By: Joshua Sealy-Harrington
PDF Version: Jiangho Unchained: A Discussion of the Narrative and Commentary Surrounding the Jian Ghomeshi Scandal
The recent scandal surrounding Jian Ghomeshi’s dismissal from the CBC, and the sexual assault allegations relating to that dismissal, have had a polarizing impact on Canadian discussion about sexual assault. First, this comment outlines the legal framework surrounding the sexual assault allegations against Mr. Ghomeshi to clarify what is relevant to the adjudication of those allegations, and what is not. Second, this comment seeks to respond to the polarizing conversation on this issue and argue for a middle ground which preserves the presumption of innocence while simultaneously demanding greater support for the victims of sexual assault.
On October 26, 2014, the CBC announced that its relationship with Jian Ghomeshi – host of the popular radio show “Q” – had come to an end.
The factual background underlying this controversy (AKA World War Q, AKA Ghomeshigate) is heavily contested. Mr. Ghomeshi, in a note posted on Facebook, claims to be the victim of “a campaign of false allegations pursued by a jilted ex girlfriend and freelance writer.” Shortly thereafter, an article in the Toronto Star reported that three anonymous women say that Mr. Ghomeshi “was physically violent to them without their consent during sexual encounters or in the lead-up to sexual encounters.” Moreover, following the Toronto Star piece, many other women echoed these allegations, including actress Lucy DeCoutere, who has agreed to be identified.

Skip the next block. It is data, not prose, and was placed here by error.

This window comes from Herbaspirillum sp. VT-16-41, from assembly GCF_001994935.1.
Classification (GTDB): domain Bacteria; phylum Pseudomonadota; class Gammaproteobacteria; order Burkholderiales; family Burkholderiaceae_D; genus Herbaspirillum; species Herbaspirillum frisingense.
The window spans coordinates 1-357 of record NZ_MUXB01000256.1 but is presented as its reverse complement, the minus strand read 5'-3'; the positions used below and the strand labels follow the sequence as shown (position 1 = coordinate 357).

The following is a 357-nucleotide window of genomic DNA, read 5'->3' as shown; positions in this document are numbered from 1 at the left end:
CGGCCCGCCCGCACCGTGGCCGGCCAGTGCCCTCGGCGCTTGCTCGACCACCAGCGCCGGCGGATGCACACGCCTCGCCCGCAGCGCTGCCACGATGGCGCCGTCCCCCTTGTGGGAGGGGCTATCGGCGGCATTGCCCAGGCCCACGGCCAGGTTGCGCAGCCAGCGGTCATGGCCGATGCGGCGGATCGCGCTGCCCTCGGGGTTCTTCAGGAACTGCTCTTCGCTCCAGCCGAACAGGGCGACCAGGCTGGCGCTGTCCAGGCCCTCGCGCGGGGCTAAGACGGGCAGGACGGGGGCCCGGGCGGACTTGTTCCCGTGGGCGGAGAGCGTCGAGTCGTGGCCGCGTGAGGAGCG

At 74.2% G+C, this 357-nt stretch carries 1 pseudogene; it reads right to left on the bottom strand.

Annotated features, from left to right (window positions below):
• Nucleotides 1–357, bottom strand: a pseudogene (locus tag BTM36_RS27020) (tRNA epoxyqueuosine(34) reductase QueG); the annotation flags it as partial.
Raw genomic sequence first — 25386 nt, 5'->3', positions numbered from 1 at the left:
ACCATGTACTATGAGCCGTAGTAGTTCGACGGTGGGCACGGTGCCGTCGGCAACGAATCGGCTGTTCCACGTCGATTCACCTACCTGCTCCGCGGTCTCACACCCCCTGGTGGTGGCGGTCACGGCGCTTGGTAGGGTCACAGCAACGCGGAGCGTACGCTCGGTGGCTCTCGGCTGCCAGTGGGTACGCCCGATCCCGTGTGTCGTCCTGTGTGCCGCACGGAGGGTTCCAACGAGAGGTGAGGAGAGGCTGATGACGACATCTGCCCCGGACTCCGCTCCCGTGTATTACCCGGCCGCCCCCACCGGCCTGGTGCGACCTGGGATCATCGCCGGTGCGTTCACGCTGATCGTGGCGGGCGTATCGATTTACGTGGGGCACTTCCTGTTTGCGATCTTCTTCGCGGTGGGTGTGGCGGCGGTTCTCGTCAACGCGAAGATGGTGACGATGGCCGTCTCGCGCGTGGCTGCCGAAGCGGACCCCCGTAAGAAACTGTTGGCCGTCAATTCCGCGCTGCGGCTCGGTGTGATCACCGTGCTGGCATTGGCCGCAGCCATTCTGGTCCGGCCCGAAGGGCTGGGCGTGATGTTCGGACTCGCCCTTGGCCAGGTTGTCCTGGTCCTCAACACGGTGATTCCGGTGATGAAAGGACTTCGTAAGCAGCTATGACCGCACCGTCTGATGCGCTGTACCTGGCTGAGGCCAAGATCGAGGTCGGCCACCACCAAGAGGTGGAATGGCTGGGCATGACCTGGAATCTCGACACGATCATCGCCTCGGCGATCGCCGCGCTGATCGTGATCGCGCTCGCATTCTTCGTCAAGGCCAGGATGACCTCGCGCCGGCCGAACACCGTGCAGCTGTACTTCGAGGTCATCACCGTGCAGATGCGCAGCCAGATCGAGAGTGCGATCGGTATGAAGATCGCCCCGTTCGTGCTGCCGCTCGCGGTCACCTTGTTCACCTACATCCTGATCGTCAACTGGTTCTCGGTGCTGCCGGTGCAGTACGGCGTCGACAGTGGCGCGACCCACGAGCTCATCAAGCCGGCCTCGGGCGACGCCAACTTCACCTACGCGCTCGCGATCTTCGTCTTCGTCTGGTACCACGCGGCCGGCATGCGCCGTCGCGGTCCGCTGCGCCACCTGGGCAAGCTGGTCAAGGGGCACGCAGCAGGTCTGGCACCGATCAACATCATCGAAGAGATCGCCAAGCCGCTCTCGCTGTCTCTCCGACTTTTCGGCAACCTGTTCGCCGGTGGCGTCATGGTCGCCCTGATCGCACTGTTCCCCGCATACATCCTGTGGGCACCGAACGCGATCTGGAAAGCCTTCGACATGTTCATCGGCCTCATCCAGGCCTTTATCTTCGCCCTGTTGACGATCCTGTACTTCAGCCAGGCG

In the aftermath of his dismissal, Mr. Ghomeshi filed a $55 million law suit against the CBC for breach of confidence and defamation (though, some have argued that the law suit serves ulterior motives). To date, no formal complaint or police investigation relating to the allegations against Mr. Ghomeshi has taken place.
By: Nigel Bankes and Jennifer Koshan
PDF Version: The Uncertain Status of the Doctrine of Interjurisdictional Immunity on Reserve Lands
Case Commented On: Sechelt Indian Band v. British Columbia (Manufactured Home Park Tenancy Act, Dispute Resolution Officer), 2013 BCCA 262, application for leave to appeal dismissed with costs, October 23, 2014
The Supreme Court of Canada has passed up the opportunity to clarify the application of the doctrine of interjurisdictional immunity (IJI) to reserve lands following its decisions in Tsilhqot’in Nation v. British Columbia, 2014 SCC 44 and Grassy Narrows First Nation v. Ontario (Natural Resources), 2014 SCC 48 (Keewatin) in June 2014 by denying leave to appeal in the Sechelt Indian Band case. It is unusual to comment on a decision to deny leave since such decisions are never supported by reasons and the Court has warned that we cannot infer much about the status of an appellate decision on which leave was denied for the very good reason that there may be all sorts of considerations that might lead the Court to deny leave in any particular case. We are commenting on the leave issue in this case because in our view by missing the opportunity to clarify the scope of Tsilhqot’in and Keewatin the Court has left outstanding uncertainty as to the scope of these decisions that it could usefully have resolved. We also include a postscript referring to a recent decision out of Saskatchewan that seems to extend Tsilhqot’in to render IJI inapplicable to provincial limitations legislation applying to reserve lands.
By: Jennifer Koshan